Fairfax County Creates Legislation to Restrict Guests in Private Homes

Legislators in Fairfax County, Va., want to put a limit on how many people can visit your home and how often they can visit.

The text, which was originally presented to the Board of Supervisors on Feb. 18, would prohibit any group “exceeding forty-nine people in one day [from occurring] more frequently than three times in any forty day period.” They would also like to add more specific language in defining “a permissible ‘group assembly’”

The county’s official website states that there is due cause for the amendment.

“Over the last several years, there have been complaints from residents regarding frequent and large gatherings at neighborhood homes. These gatherings can create parking, noise, and other concerns for the neighborhood. Although occasional, large gatherings...are expected and permissible activities at a home, gatherings that occur on a regular basis involving numerous people can detract from the residential nature of a neighborhood…” the statement reads.

According to Supervisor Pat Herrity, however the number of complaints “haven't even reached 1 percent of the thousands of complaints our Department of Code Compliance investigates a year."

The Supervisor spoke to Watchdog.org about the potential changes in Virginia’s most populous county.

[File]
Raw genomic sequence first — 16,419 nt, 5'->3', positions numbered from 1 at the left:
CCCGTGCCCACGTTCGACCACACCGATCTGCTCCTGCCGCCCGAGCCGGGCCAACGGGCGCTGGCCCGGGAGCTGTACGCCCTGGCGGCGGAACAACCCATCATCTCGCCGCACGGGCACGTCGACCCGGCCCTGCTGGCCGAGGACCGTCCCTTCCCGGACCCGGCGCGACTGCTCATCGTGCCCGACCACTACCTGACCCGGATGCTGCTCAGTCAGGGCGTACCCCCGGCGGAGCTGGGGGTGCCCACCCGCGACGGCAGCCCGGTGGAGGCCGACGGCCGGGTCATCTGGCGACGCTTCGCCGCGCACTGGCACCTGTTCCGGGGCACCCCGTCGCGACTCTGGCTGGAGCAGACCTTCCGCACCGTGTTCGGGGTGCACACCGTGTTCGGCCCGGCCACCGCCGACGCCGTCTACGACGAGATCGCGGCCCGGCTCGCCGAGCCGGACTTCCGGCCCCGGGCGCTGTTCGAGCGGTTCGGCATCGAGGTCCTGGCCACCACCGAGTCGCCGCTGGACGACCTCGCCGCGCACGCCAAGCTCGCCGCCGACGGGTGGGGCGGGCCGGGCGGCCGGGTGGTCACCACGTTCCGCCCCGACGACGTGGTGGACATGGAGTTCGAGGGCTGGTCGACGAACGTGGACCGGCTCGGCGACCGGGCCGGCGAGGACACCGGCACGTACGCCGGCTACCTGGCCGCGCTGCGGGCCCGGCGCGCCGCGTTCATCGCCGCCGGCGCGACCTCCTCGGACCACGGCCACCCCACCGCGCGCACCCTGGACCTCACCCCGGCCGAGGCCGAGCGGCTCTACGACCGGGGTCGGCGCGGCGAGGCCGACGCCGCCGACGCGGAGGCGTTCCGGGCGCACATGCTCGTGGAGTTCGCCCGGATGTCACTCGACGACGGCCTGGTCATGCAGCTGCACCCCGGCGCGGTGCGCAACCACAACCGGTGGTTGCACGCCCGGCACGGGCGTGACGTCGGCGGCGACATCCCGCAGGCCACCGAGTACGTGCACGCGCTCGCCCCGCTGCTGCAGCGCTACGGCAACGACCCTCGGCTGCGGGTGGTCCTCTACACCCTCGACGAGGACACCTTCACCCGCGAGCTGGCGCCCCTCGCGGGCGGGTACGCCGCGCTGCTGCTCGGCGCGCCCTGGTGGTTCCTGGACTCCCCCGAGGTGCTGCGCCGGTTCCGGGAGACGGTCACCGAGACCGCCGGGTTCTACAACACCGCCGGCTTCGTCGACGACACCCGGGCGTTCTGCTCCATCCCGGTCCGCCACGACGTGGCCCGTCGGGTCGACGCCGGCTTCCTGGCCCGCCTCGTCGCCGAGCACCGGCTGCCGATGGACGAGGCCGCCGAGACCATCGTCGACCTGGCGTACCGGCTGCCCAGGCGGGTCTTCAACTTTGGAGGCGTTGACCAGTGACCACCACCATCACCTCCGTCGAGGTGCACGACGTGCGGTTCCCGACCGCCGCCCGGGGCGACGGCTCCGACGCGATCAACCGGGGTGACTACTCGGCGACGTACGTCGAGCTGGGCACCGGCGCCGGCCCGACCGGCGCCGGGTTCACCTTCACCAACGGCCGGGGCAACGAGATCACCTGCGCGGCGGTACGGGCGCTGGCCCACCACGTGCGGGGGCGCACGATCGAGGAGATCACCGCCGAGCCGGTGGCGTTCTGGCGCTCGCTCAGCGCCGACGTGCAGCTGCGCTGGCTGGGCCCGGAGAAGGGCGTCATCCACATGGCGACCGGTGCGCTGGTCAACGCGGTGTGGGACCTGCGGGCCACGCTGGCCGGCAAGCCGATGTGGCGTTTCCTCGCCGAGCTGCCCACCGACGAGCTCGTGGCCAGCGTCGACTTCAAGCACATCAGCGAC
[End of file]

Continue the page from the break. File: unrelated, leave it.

“I believe the county is risking a lawsuit and/or a Constitution challenge by interfering with peoples’ right to assemble. We should be focusing on dealing with the issues and not restricting groups’ rights to assemble,” Herrity stated, referencing the first amendment “right of the people peaceably to assemble.”

“This is yet another instance where we appear to be punishing the many for the actions of the few,” Herrity said, reporting there was only a total of six such complaints last year.

John Whitehead, a civil-libertarian attorney at the Rutherford Institute, also spoke to Watchdog.org, and says the new ordinance is “nefarious” and unconstitutional.

“Broad enactments like these have governments assuming that private property is their property. If you can’t determine what goes on at your own residence, you have surrendered your rights. The Constitution is founded on property rights,” Whitehead said.

The fate of the county will be largely decided in the next couple of weeks with three public-feedback sessions – the first of which is to be held Wednesday.


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